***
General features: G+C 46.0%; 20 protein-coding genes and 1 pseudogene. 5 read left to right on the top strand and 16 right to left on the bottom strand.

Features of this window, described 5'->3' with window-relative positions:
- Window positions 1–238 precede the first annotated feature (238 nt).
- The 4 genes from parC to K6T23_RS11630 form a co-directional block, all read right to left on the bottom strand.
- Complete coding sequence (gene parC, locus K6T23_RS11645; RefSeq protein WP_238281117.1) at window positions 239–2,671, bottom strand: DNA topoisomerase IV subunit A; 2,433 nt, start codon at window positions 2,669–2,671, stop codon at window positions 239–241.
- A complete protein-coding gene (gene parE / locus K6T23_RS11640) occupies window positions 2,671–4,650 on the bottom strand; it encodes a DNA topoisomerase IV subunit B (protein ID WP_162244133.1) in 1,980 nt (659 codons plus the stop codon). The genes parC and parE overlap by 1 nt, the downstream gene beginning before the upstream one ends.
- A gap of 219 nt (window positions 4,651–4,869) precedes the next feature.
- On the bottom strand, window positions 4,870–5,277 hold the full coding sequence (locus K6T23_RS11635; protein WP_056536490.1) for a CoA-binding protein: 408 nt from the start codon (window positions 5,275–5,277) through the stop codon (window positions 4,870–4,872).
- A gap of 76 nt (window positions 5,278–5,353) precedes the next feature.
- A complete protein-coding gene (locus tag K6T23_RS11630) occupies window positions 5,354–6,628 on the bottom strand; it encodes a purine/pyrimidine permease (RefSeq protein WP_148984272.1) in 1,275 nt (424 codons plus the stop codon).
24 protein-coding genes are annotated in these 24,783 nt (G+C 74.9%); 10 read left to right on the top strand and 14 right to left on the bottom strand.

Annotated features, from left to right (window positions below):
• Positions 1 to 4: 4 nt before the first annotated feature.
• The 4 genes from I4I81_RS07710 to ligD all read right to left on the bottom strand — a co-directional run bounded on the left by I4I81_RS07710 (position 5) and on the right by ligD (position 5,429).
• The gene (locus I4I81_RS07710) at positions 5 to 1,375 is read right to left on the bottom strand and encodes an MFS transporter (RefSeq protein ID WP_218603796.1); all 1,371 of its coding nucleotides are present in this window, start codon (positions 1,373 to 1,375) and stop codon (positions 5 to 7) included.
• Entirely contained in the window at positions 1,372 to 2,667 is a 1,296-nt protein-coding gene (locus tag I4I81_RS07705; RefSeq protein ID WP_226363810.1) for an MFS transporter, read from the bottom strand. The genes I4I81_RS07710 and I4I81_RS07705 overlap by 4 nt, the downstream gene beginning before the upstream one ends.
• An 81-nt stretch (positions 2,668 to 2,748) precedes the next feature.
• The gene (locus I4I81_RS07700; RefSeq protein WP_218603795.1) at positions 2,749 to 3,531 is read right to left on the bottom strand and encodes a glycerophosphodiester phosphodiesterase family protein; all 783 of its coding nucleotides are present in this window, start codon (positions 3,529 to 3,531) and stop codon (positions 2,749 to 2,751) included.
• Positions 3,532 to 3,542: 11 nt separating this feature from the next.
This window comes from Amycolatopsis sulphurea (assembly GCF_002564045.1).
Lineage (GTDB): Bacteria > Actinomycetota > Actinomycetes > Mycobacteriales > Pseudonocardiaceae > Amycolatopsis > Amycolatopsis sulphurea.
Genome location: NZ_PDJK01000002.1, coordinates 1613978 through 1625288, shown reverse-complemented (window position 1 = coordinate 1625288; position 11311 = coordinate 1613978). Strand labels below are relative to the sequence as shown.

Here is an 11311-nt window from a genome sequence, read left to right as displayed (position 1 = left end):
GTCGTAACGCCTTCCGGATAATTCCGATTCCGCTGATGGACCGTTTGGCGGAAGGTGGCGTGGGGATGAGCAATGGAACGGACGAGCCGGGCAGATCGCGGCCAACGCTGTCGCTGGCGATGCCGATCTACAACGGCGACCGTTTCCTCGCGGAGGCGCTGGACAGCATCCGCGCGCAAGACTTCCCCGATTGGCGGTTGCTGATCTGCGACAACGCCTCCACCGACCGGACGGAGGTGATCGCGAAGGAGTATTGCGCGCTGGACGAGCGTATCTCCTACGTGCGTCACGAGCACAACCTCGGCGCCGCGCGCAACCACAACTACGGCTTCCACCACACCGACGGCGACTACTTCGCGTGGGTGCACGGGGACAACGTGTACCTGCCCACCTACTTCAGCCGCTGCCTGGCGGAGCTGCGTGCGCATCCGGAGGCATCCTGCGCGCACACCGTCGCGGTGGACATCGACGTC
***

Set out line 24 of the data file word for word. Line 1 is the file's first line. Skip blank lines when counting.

GTCGTAACGCCTTCCGGATAATTCCGATTCCGCTGATGGACCGTTTGGCGGAAGGTGGCGTGGGGATGAGCAATGGAACGGACGAGCCGGGCAGATCGCGGCCAACGCTGTCGCTGGCGATGCCGATCTACAACGGCGACCGTTTCCTCGCGGAGGCGCTGGACAGCATCCGCGCGCAAGACTTCCCCGATTGGCGGTTGCTGATCTGCGACAACGCCTCCACCGACCGGACGGAGGTGATCGCGAAGGAGTATTGCGCGCTGGACGAGCGTATCTCCTACGTGCGTCACGAGCACAACCTCGGCGCCGCGCGCAACCACAACTACGGCTTCCACCACACCGACGGCGACTACTTCGCGTGGGTGCACGGGGACAACGTGTACCTGCCCACCTACTTCAGCCGCTGCCTGGCGGAGCTGCGTGCGCATCCGGAGGCATCCTGCGCGCACACCGTCGCGGTGGACATCGACGTC